Surface area : 237500.0 km2
Population : 22600000 inhabitants
The Romanians have kept their traditional crafts alive. In villages and particularly around monasteries you will find a great number of shops where you can buy beautiful rugs, embroidered fabric (table cloths, napkins, shawls, scarves), wooden sculptures, painted eggs and framed icons. If you pass through Bucovine, their delicately decorated eggs are a pure marvel and require hours of work.
Romanian cuisine is first and foremost about country-style cooking. Mamaliga is a delicious corn polenta served with sarmales (meat and rice balls wrapped in cabbage leaves) or micis (small, grilled sausages made with minced meat and flavoured with garlic and cumin). Otherwise you'll find plenty of meaty stews, hearty soups and wonderful salads stuffed with aubergines, peppers and olives. Be sure to sample the local tipple - a plum-based brandy that goes by the name of tzuica - as well as local Romanian wines and beers which are often of a higher quality that expected.
Despite the damage caused by collectivisation and systemisation under Ceausescu's dictatorship, Romanian traditions have persisted. Blouses, skirts, bonnets and waistcoasts, richly embroidered with black and red geometric patterns are still worn at fairs and weddings. Popular songs and dances, such as doinas and haidouks, are accompanied by a symphony of violins, accordions, clarinets, harmonicas and panpipes. You might also note the existence of a large Romany community, whose assimilation is still difficult. Some groups have remained nomadic, setting up camps along the roadsides.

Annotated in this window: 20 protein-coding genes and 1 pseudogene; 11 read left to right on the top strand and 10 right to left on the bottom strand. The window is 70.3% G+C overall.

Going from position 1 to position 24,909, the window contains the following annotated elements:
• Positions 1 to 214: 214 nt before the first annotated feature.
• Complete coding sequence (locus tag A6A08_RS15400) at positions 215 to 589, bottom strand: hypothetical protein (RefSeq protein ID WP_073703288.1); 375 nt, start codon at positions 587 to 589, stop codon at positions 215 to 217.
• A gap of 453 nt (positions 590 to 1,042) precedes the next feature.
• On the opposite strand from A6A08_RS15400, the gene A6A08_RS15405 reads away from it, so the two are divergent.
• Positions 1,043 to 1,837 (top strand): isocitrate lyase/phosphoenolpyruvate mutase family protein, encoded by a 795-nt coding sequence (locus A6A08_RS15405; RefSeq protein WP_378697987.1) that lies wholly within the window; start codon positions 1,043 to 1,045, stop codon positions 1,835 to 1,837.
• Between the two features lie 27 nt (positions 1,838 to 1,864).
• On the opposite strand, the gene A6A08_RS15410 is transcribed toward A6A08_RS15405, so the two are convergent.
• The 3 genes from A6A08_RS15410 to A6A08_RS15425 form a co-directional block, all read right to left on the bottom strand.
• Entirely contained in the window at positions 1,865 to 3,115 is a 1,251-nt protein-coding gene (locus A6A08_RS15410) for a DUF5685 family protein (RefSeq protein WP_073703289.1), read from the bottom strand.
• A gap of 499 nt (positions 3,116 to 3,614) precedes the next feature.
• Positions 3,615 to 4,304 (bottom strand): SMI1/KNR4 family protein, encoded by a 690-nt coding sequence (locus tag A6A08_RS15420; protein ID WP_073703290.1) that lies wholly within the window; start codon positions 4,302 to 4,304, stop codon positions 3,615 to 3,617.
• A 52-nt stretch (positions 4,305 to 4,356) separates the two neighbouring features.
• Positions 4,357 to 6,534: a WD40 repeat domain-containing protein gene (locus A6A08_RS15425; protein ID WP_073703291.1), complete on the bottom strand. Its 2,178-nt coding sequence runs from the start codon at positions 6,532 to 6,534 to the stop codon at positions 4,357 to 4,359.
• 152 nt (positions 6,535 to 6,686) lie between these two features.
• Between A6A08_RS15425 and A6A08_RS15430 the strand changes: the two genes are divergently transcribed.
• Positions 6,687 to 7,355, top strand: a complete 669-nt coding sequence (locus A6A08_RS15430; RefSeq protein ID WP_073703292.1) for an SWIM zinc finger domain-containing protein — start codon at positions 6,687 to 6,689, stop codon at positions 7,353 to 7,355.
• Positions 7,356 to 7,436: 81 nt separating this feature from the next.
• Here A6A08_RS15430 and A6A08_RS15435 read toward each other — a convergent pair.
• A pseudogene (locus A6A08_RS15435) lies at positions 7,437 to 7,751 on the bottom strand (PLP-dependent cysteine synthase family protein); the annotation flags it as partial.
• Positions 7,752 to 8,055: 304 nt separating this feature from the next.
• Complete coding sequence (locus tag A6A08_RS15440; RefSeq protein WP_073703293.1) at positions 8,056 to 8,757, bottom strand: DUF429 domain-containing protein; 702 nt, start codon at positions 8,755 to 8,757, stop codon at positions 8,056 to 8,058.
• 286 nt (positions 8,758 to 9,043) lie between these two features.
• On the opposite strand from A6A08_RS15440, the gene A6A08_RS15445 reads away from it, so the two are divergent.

Opt for one of Romania's plentiful small private boarding houses or look into staying with a local when you arrive. It's never difficult to find a room once there, either online or through the many adverts posted around the cities and villages by Romanian residents. One of the most classic itineraries is to follow in Dracula's footsteps by visiting Snagov monastery, Brasov, Bran castle and Sighisoara. Lovers of culture and tradition can take some time to explore the villages in Maramures and the monasteries in Bucovine, whereas nature lovers will be enticed by stunning hikes through the forests of the Carpathian mountains and the Danube delta.